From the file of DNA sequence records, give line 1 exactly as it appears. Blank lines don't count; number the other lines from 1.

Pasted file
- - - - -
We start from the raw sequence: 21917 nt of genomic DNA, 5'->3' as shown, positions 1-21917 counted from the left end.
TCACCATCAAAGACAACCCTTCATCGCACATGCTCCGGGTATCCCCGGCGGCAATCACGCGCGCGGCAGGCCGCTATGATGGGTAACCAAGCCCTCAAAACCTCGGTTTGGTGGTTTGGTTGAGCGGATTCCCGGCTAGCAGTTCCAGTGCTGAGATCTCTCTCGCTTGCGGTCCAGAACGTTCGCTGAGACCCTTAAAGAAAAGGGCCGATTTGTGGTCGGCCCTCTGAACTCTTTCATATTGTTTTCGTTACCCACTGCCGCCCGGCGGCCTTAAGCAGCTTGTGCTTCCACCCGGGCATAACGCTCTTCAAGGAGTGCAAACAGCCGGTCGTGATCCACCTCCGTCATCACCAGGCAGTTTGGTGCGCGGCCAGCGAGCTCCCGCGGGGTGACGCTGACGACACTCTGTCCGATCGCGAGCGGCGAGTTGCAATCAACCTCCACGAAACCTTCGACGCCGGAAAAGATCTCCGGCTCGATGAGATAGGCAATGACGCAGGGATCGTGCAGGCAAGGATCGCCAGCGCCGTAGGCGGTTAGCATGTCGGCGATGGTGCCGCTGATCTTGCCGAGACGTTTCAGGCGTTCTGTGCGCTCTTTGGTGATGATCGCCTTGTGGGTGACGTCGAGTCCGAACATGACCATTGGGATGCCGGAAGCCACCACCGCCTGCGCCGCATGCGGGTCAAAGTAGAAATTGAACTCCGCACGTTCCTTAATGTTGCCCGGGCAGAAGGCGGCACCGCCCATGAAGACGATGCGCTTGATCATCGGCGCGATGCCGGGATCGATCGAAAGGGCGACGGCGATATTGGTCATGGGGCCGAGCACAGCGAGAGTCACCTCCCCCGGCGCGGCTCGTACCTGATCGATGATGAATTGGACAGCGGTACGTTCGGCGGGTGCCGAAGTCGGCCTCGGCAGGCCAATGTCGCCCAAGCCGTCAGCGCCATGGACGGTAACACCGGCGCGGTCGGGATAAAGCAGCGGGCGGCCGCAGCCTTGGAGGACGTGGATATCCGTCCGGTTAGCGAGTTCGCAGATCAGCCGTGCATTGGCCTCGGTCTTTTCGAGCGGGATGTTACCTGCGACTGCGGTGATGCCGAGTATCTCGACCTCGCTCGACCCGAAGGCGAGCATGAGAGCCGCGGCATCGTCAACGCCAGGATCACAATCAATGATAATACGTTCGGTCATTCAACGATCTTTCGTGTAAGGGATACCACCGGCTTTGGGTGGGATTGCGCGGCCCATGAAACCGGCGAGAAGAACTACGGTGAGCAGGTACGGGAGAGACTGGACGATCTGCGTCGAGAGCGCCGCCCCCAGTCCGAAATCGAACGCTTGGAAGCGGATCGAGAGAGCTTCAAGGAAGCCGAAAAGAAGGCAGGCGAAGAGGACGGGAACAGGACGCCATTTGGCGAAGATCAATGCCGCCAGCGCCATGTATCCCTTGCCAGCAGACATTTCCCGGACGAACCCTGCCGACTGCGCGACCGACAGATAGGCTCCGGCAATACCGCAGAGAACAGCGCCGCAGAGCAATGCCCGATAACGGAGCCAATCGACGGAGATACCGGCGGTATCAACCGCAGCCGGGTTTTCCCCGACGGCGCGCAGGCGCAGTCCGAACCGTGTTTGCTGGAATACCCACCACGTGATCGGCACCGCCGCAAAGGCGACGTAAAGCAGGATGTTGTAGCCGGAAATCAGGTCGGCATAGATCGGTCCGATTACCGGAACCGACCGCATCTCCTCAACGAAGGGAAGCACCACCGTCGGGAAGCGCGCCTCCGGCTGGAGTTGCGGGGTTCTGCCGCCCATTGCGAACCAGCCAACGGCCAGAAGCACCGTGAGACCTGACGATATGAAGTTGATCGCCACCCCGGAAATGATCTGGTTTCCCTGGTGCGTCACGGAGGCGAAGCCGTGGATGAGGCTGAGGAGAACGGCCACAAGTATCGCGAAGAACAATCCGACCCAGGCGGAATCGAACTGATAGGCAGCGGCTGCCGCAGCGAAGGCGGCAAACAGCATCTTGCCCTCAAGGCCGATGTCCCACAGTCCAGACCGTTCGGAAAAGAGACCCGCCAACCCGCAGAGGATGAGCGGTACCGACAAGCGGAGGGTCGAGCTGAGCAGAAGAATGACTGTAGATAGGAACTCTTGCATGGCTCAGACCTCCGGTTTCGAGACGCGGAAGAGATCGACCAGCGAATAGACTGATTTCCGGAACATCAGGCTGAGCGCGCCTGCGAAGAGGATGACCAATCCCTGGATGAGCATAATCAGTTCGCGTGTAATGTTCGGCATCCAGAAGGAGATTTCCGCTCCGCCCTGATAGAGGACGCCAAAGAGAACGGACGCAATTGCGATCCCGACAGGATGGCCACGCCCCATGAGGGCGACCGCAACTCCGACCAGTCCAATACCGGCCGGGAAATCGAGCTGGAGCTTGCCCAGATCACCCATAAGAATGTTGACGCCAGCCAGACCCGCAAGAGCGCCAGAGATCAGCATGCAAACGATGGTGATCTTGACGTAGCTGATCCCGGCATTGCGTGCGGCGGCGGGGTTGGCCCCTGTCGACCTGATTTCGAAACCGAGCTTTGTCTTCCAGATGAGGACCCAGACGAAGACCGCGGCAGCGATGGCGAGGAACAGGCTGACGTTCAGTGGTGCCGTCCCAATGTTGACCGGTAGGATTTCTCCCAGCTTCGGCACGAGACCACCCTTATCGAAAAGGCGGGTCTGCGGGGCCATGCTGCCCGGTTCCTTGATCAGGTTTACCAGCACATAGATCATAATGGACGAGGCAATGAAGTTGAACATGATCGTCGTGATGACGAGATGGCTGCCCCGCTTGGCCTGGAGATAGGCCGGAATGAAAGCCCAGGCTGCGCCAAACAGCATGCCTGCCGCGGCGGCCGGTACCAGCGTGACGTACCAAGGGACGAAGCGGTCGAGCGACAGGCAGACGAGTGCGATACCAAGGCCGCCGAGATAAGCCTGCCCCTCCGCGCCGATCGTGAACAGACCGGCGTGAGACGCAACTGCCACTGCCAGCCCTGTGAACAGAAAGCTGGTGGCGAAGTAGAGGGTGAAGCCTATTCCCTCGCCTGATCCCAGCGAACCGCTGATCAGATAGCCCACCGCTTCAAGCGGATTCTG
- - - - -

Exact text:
We start from the raw sequence: 21917 nt of genomic DNA, 5'->3' as shown, positions 1-21917 counted from the left end.